Sep 082015

Brian S CreekOur latest winner is Brian S Creek. Follow him on Twitter and check out his blog. If you enjoyed Brian’s MB1.46winning story, you might want to take a look at Flashdogs: An Anthology (Volume 1)Flashdogs : Solstice : Light: Volume 2Flashdogs : Solstice : Dark: Volume 2 and Wattpad to read more of his work.

Brian has very kindly agreed to judge this week’s contest so pay attention as he tells us a little about himself and his writing:

Brian lives on the south coast of England with one wife, one son and one cat.

In 2014 he was bitten by a radioactive FlashDog and now has an uncontrollable urge to write short pieces of fiction. His condition is currently being monitored by the fine physicians at Flash! Friday, Angry Hourglass and Micro Bookends.

He loves Sci-fi, Fantasy, and (almost) anything involving Superheroes. Powerful, well written characters and devilishly clever plot twists get his attention.

So, great story. How did you get there from the prompt and bookends? It wasn’t until I thought about the first bookend on its own that I remembered something evil from my childhood called algebra. I really haven’t used it much in the last two decades and guarantee that I’m beyond rusty.

Add this to the fact that I’m fully aware my son’s tech knowledge will surpass mine quicker than I’m comfortable with and it quickly becomes a parental fear; the child being smarter than the parent.

I then took the graffiti from the image, and how to the artist it means something personal, something important, but to the older generation it just looks like a mess, and this led to the dyslexia angle.

100 words ain’t many. How do you fit a story into so few words? If I’m honest, I don’t know.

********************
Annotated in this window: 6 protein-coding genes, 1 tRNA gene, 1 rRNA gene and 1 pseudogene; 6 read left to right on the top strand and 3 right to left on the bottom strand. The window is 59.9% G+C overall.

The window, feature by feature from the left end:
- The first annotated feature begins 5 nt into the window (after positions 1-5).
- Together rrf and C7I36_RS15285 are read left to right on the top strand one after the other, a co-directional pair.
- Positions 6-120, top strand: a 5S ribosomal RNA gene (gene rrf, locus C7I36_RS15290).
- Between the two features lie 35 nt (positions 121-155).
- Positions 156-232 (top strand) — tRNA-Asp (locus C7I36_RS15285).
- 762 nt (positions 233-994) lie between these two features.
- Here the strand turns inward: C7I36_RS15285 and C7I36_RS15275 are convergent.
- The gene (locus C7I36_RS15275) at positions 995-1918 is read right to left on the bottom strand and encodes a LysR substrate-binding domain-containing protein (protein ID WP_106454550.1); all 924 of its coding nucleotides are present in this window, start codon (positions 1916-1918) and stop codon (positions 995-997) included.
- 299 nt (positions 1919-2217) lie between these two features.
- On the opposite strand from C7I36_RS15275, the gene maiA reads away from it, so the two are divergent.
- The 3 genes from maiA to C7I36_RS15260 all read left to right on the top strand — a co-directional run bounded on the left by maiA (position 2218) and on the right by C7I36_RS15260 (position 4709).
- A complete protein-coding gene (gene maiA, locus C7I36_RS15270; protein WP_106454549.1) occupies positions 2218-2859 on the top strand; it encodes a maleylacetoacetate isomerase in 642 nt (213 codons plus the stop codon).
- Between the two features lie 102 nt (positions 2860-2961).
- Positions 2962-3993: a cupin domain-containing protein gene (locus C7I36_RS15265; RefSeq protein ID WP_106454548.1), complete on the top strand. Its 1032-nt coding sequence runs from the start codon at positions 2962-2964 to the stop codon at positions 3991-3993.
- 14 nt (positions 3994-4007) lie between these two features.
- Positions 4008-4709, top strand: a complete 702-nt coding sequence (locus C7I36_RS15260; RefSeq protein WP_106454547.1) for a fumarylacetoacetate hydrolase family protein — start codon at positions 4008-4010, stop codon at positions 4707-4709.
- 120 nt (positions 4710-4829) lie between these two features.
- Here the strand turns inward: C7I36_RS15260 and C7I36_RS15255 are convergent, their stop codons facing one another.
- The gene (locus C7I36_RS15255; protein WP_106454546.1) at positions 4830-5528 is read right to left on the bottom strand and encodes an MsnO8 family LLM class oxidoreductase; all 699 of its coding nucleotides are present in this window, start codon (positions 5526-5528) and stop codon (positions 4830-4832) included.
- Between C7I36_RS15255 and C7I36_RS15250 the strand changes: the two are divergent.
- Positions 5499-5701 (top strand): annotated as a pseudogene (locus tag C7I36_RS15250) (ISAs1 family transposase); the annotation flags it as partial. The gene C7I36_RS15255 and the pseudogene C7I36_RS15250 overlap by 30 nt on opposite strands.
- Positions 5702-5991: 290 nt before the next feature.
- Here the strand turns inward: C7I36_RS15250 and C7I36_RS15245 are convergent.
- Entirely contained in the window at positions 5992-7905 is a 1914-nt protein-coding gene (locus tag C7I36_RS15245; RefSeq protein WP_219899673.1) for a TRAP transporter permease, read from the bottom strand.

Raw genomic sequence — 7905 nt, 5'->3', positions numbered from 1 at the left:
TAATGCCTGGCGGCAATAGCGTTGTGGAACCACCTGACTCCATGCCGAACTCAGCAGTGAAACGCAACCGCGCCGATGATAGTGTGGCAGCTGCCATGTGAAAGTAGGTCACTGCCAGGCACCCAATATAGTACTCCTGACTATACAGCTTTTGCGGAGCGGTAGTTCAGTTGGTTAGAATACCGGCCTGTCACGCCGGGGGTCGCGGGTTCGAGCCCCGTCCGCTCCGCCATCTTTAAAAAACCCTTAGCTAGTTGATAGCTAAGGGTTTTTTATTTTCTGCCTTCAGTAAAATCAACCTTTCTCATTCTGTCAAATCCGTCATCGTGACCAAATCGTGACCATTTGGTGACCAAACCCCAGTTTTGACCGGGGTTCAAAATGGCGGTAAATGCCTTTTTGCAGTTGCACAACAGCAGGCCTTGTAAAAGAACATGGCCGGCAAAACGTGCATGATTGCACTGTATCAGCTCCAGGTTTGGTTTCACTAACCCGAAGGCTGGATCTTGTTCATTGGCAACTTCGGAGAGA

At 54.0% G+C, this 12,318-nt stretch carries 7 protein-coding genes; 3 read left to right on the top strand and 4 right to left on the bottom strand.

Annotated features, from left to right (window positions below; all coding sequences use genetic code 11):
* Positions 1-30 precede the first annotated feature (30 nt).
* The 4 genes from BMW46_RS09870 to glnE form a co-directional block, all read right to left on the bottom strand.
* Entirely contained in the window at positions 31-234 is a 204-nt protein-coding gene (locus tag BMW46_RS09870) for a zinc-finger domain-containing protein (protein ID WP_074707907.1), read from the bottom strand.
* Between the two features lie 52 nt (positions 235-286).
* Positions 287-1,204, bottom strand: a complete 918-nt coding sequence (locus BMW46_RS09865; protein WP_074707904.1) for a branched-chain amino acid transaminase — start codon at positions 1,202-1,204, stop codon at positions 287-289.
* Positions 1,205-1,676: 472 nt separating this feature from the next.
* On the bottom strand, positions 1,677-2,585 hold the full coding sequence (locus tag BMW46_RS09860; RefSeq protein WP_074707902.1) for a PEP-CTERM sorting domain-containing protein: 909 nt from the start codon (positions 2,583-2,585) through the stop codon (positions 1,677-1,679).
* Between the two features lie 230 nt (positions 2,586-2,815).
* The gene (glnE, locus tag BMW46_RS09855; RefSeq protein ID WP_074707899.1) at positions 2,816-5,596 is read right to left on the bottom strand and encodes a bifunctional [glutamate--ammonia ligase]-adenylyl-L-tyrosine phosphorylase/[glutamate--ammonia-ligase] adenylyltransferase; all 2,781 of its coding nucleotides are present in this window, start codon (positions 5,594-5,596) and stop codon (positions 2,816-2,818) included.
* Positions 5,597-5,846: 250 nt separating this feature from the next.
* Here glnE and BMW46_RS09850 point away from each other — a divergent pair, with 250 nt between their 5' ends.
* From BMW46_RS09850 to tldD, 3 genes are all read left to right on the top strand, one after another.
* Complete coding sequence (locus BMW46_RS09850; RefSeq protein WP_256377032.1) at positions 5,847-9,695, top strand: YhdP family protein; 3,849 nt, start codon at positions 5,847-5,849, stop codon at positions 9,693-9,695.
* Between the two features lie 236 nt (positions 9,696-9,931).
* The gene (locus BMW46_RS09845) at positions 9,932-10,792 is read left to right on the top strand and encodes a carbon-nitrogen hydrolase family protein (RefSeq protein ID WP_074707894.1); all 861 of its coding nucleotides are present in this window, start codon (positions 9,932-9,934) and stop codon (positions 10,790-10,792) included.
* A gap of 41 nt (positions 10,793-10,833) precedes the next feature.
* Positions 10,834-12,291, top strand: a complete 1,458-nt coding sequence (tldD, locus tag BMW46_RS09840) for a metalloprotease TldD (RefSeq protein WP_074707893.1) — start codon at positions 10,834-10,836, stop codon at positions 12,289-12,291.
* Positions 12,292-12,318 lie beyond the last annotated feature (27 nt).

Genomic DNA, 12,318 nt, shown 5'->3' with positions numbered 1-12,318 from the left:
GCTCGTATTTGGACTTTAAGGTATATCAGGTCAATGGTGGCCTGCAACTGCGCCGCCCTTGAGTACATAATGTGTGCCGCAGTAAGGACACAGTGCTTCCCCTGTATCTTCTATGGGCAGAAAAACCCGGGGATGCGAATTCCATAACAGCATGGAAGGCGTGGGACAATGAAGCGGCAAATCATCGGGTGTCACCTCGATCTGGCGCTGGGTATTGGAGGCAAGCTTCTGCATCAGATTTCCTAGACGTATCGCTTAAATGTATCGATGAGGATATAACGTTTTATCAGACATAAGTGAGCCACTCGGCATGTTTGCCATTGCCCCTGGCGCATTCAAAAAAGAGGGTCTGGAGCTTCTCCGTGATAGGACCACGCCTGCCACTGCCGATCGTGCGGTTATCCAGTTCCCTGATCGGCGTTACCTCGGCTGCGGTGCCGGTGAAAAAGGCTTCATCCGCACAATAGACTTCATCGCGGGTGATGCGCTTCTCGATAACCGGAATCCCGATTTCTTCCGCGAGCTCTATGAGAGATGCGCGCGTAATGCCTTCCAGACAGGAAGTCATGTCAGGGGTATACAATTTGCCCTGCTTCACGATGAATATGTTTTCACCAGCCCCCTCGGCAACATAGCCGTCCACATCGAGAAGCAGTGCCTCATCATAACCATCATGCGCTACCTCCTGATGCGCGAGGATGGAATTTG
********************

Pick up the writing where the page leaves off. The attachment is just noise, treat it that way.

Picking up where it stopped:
When I start the edit, I’m aware that I may remove something that could make the story better for the reader. But I don’t notice it because everything stays in my head, that I always have the bigger picture, the background beyond what’s on the page.

I guess I got lucky this time and managed to leave in the most important bits.

Why do you like flash fiction? With the attention span of a hyperactive goldfish, I find it difficult to stay on one project. So many unfinished stories lay in my wake. But Flash is short enough to stay at the front of my mind long enough to get it finished.

Been writing long? Since I was able to articulate my imagination. But it’s only the last 18 months that I’ve been taking things a little more . . . seriously.

You write anything else? I do. I have several novels in 1st draft form, a lot of short stories (also in 1st draft). When I was in college I even dabbled with screenplays.

Recently though, I’ve moved into episodic writing. Despite my recent project FRACTURED DAWN stalling, it’s something I’m determined to carry on doing.

Any advice for other flash writers? I find flash fiction is great for experimenting.

When it comes to the bigger stuff that you plan to spend a lot of time on, it makes sense to do it in a genre or style that you love to read.

But flash is short enough that you can try something new or something outside your comfort zone, and if you don’t like it, you haven’t wasted six months of your life.

Any interesting writerly projects in the pipeline? Why yes. It’s funny that you should mention that.

I’m working on expanding the CHRIS AND MIKE vs THE WORLD flash stories that I enter weekly on this very site.

I’m currently working through the 2nd draft of ‘vs THE RISING DEAD’, and I plan on using this November’s NaNoWriMo to expand ‘vs THE FOREST OF DEATH’ and ‘vs THE TEMPLE OF GLOOM’.

I just finished reading a book. Can you recommend another? I’ve just finished Ready Player One by Ernest Cline. If you’re a geek who grew up in the 80’s/90’s, it will feel like it was written specifically for you.

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